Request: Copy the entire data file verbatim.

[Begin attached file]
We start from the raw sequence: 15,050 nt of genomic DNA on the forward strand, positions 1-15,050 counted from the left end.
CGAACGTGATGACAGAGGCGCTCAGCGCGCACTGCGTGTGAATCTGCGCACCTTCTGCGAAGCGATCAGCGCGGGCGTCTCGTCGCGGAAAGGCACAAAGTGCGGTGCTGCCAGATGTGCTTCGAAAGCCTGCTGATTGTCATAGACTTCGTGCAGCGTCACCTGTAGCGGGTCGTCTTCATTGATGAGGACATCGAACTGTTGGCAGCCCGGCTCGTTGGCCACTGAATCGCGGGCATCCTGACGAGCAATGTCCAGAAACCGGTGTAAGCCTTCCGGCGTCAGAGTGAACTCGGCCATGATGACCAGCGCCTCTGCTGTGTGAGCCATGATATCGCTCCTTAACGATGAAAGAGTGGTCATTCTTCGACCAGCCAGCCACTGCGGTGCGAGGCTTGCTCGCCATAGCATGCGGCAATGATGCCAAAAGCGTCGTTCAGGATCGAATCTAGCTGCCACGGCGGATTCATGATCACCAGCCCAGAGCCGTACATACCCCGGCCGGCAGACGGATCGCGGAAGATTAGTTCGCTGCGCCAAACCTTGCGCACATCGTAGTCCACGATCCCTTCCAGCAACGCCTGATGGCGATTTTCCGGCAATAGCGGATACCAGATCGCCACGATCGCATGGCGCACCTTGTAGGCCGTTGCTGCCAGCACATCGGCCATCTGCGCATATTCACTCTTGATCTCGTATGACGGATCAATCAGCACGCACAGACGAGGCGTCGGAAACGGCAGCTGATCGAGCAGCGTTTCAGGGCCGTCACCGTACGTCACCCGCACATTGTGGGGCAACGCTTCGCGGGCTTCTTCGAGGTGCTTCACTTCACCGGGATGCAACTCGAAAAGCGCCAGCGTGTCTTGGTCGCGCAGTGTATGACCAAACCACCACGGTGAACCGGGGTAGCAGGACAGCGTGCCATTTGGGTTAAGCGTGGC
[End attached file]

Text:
We start from the raw sequence: 15,050 nt of genomic DNA on the forward strand, positions 1-15,050 counted from the left end.
CGAACGTGATGACAGAGGCGCTCAGCGCGCACTGCGTGTGAATCTGCGCACCTTCTGCGAAGCGATCAGCGCGGGCGTCTCGTCGCGGAAAGGCACAAAGTGCGGTGCTGCCAGATGTGCTTCGAAAGCCTGCTGATTGTCATAGACTTCGTGCAGCGTCACCTGTAGCGGGTCGTCTTCATTGATGAGGACATCGAACTGTTGGCAGCCCGGCTCGTTGGCCACTGAATCGCGGGCATCCTGACGAGCAATGTCCAGAAACCGGTGTAAGCCTTCCGGCGTCAGAGTGAACTCGGCCATGATGACCAGCGCCTCTGCTGTGTGAGCCATGATATCGCTCCTTAACGATGAAAGAGTGGTCATTCTTCGACCAGCCAGCCACTGCGGTGCGAGGCTTGCTCGCCATAGCATGCGGCAATGATGCCAAAAGCGTCGTTCAGGATCGAATCTAGCTGCCACGGCGGATTCATGATCACCAGCCCAGAGCCGTACATACCCCGGCCGGCAGACGGATCGCGGAAGATTAGTTCGCTGCGCCAAACCTTGCGCACATCGTAGTCCACGATCCCTTCCAGCAACGCCTGATGGCGATTTTCCGGCAATAGCGGATACCAGATCGCCACGATCGCATGGCGCACCTTGTAGGCCGTTGCTGCCAGCACATCGGCCATCTGCGCATATTCACTCTTGATCTCGTATGACGGATCAATCAGCACGCACAGACGAGGCGTCGGAAACGGCAGCTGATCGAGCAGCGTTTCAGGGCCGTCACCGTACGTCACCCGCACATTGTGGGGCAACGCTTCGCGGGCTTCTTCGAGGTGCTTCACTTCACCGGGATGCAACTCGAAAAGCGCCAGCGTGTCTTGGTCGCGCAGTGTATGACCAAACCACCACGGTGAACCGGGGTAGCAGGACAGCGTGCCATTTGGGTTAAGCGTGGC